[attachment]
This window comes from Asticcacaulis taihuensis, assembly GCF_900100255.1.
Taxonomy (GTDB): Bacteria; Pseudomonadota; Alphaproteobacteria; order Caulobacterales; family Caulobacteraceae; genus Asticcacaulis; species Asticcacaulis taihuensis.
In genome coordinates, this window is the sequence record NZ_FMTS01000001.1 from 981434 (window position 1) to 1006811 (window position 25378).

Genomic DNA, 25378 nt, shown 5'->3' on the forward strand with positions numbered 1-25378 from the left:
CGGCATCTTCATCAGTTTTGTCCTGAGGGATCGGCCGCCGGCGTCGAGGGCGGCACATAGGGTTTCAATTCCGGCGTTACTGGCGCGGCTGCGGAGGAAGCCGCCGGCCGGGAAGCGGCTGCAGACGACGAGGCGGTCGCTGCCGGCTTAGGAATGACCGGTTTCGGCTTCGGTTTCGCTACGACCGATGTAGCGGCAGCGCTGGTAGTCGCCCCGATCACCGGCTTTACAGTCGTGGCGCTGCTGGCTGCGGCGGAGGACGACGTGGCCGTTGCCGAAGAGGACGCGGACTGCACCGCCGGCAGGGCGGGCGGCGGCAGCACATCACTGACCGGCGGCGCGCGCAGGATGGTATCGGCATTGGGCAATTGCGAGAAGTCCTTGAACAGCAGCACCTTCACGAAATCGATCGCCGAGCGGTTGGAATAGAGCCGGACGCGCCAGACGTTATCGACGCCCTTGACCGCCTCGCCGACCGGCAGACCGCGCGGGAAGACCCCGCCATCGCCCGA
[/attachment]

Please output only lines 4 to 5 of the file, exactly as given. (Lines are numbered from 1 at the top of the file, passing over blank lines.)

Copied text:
Genomic DNA, 25378 nt, shown 5'->3' on the forward strand with positions numbered 1-25378 from the left:
CGGCATCTTCATCAGTTTTGTCCTGAGGGATCGGCCGCCGGCGTCGAGGGCGGCACATAGGGTTTCAATTCCGGCGTTACTGGCGCGGCTGCGGAGGAAGCCGCCGGCCGGGAAGCGGCTGCAGACGACGAGGCGGTCGCTGCCGGCTTAGGAATGACCGGTTTCGGCTTCGGTTTCGCTACGACCGATGTAGCGGCAGCGCTGGTAGTCGCCCCGATCACCGGCTTTACAGTCGTGGCGCTGCTGGCTGCGGCGGAGGACGACGTGGCCGTTGCCGAAGAGGACGCGGACTGCACCGCCGGCAGGGCGGGCGGCGGCAGCACATCACTGACCGGCGGCGCGCGCAGGATGGTATCGGCATTGGGCAATTGCGAGAAGTCCTTGAACAGCAGCACCTTCACGAAATCGATCGCCGAGCGGTTGGAATAGAGCCGGACGCGCCAGACGTTATCGACGCCCTTGACCGCCTCGCCGACCGGCAGACCGCGCGGGAAGACCCCGCCATCGCCCGA